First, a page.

What Can Information Encapsulation Tell Us About Emotional Rationality?

Research output: Chapter in Book/Report/Conference proceedingChapterpeer-review

Abstract

What can features of cognitive architecture, e.g. the information encapsulation of certain emotion processing systems, tell us about emotional rationality? de Sousa proposes the following hypothesis: “the role of emotions is to supply the insufficiency of reason by imitating the encapsulation of perceptual modes” (de Sousa 1987: 195). Very roughly, emotion processing can sometimes occur in a way that is insensitive to what an agent already knows, and such processing can assist reasoning by restricting the response-options she considers. This paper aims to provide an exposition and assessment of de Sousa’s hypothesis. I argue information encapsulation is not essential to emotion-driven reasoning, as emotions can determine the relevance of response-options even without being encapsulated. However, I argue encapsulation can still play a role in assisting reasoning by restricting response-options more efficiently, and in a way that ensures which options emotions deem relevant are not overridden by what the agent knows. I end by briefly explaining why this very feature also helps explain how emotions can, on occasion, hinder reasoning.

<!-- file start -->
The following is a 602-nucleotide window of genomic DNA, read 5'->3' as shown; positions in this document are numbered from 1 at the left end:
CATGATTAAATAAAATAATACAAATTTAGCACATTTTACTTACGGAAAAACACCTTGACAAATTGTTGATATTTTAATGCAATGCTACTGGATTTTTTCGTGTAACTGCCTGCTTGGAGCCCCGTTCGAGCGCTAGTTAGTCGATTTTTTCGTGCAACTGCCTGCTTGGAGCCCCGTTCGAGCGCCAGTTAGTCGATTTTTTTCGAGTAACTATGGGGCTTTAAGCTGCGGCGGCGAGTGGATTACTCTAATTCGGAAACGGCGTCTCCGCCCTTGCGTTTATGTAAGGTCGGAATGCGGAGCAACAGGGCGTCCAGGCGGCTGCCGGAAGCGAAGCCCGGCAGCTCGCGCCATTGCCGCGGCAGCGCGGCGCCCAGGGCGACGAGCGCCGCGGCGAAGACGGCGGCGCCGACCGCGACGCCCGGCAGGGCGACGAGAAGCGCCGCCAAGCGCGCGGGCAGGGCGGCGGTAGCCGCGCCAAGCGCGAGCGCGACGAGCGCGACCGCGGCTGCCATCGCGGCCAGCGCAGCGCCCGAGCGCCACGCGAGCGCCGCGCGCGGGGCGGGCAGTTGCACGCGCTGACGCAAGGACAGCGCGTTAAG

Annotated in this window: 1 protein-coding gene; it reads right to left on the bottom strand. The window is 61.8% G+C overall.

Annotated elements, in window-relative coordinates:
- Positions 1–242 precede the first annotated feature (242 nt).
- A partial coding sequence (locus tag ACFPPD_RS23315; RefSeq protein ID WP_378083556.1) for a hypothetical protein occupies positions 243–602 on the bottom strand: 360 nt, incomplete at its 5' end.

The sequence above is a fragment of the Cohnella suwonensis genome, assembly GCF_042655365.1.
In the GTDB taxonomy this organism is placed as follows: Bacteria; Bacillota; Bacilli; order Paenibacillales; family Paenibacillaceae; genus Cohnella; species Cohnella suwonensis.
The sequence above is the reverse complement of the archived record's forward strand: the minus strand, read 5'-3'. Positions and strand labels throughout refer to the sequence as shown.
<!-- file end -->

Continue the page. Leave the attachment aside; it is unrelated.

Original languageEnglish
Title of host publicationThe Value of Emotions for Knowledge
EditorsLaura Candiotto
PublisherPalgrave Macmillan Ltd
Chapter3
Pages51-69
Number of pages19
ISBN (Electronic)9783030156671
ISBN (Print)9783030156664
Publication statusPublished - 24 Apr 2019

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